Hacker finds a way to exploit PDF files, without a vulnerability

Summary:The PDF hack, when combined with clever social engineering techniques, could potentially allow code execution attacks if a user simply opens a rigged PDF file.

A security researcher has managed to create a proof-of-concept PDF file that executes an embedded executable without exploiting any security vulnerabilities.

The PDF hack, when combined with clever social engineering techniques, could potentially allow code execution attacks if a user simply opens a rigged PDF file.

Here's the skinny from researcher Didier Stevens.

I use a launch action triggered by the opening of my PoC PDF. With Adobe Reader, the user gets a warning asking for approval to launch the action, but I can (partially) control the message displayed by the dialog. Foxit Reader displays no warning at all, the action gets executed without user interaction.

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Although PDF viewers like Adobe Reader and Foxit Reader doesn't allow embedded executables (like binaries and scripts) to be extracted and executed, Stevens discovered another way to launch a command (/Launch /Action), and ultimately run an executable he embedded using a special technique.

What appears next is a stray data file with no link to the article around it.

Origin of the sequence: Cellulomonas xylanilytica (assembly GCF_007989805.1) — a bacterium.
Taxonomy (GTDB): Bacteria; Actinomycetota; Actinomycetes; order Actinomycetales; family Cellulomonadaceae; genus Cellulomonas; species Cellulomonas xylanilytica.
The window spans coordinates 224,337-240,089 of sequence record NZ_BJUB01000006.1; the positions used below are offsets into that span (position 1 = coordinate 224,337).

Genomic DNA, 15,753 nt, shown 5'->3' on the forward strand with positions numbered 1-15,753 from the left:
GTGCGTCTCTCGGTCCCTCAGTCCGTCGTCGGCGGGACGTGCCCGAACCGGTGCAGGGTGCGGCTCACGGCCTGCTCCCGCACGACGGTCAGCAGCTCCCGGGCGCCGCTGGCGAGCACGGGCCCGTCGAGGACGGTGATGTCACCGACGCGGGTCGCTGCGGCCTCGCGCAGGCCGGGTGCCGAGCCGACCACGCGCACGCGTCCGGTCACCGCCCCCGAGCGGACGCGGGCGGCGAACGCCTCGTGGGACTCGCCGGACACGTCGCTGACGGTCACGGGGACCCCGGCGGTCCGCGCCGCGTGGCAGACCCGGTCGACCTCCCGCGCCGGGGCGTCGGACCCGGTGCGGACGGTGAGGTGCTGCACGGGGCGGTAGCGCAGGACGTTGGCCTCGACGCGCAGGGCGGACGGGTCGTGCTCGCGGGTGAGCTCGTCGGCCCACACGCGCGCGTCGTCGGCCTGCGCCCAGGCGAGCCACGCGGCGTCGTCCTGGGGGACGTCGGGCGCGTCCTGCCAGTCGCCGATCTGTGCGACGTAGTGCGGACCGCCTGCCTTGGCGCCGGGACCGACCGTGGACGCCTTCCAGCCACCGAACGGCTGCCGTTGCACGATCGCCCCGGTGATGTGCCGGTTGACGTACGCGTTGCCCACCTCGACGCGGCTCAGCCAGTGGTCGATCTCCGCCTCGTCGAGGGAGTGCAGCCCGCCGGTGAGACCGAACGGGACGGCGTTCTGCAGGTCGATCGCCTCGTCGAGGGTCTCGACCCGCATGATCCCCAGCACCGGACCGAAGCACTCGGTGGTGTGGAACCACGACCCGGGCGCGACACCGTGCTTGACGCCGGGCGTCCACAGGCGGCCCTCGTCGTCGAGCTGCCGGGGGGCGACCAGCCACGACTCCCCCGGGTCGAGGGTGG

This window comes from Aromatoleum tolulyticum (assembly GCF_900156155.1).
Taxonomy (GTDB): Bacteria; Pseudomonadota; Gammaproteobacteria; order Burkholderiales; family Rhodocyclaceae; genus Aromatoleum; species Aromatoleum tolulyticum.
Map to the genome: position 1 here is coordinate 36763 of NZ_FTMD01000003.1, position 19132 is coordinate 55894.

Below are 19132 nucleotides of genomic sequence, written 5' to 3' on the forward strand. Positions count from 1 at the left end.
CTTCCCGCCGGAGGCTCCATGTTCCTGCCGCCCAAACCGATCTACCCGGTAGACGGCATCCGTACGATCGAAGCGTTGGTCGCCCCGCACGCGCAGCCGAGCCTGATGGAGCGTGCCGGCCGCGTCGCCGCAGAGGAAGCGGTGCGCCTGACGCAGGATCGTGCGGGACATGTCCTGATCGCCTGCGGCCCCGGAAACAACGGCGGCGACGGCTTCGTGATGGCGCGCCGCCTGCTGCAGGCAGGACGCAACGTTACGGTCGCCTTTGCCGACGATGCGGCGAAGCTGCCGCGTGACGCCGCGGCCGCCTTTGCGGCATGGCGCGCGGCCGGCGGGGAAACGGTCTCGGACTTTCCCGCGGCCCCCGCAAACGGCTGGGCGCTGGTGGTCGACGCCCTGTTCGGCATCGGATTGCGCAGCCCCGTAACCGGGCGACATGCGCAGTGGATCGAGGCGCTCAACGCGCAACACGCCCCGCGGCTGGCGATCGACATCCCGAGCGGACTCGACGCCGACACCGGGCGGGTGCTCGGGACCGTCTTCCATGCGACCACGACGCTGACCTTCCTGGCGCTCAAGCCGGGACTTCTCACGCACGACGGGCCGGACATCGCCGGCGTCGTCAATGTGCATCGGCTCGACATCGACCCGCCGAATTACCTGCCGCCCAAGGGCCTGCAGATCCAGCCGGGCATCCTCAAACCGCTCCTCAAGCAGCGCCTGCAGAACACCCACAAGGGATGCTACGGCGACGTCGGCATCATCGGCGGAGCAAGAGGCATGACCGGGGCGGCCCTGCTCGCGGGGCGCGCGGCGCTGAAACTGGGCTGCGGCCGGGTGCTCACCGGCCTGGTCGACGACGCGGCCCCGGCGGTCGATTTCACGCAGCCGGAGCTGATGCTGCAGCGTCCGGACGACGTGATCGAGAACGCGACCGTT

Stevens said Adobe's PDF Reader will block the file from automatically opening but he warned that an attacker could use social engineering tricks to get users to allow the file to be opened.

With Foxit Reader, there is no warning whatsoever:

Stevens has not released the proof-of-concept file.  The issue has been reported to Adobe's security response team.

With Adobe Reader, the only thing preventing execution is a warning. Disabling JavaScript will not prevent this (I don’t use JavaScript in my PoC PDF), and patching Adobe Reader isn’t possible (I’m not exploiting a vulnerability, just being creative with the PDF language specs).

Stevens tested his research on Adobe Reader 9.3.1 (Windows XP SP3 and Windows 7).

Topics: Security, Enterprise Software

About

Ryan Naraine is a journalist and social media enthusiast specializing in Internet and computer security issues. He is currently security evangelist at Kaspersky Lab, an anti-malware company with operations around the globe. He is taking a leadership role in developing the company's online community initiative around secure content managem... Full Bio

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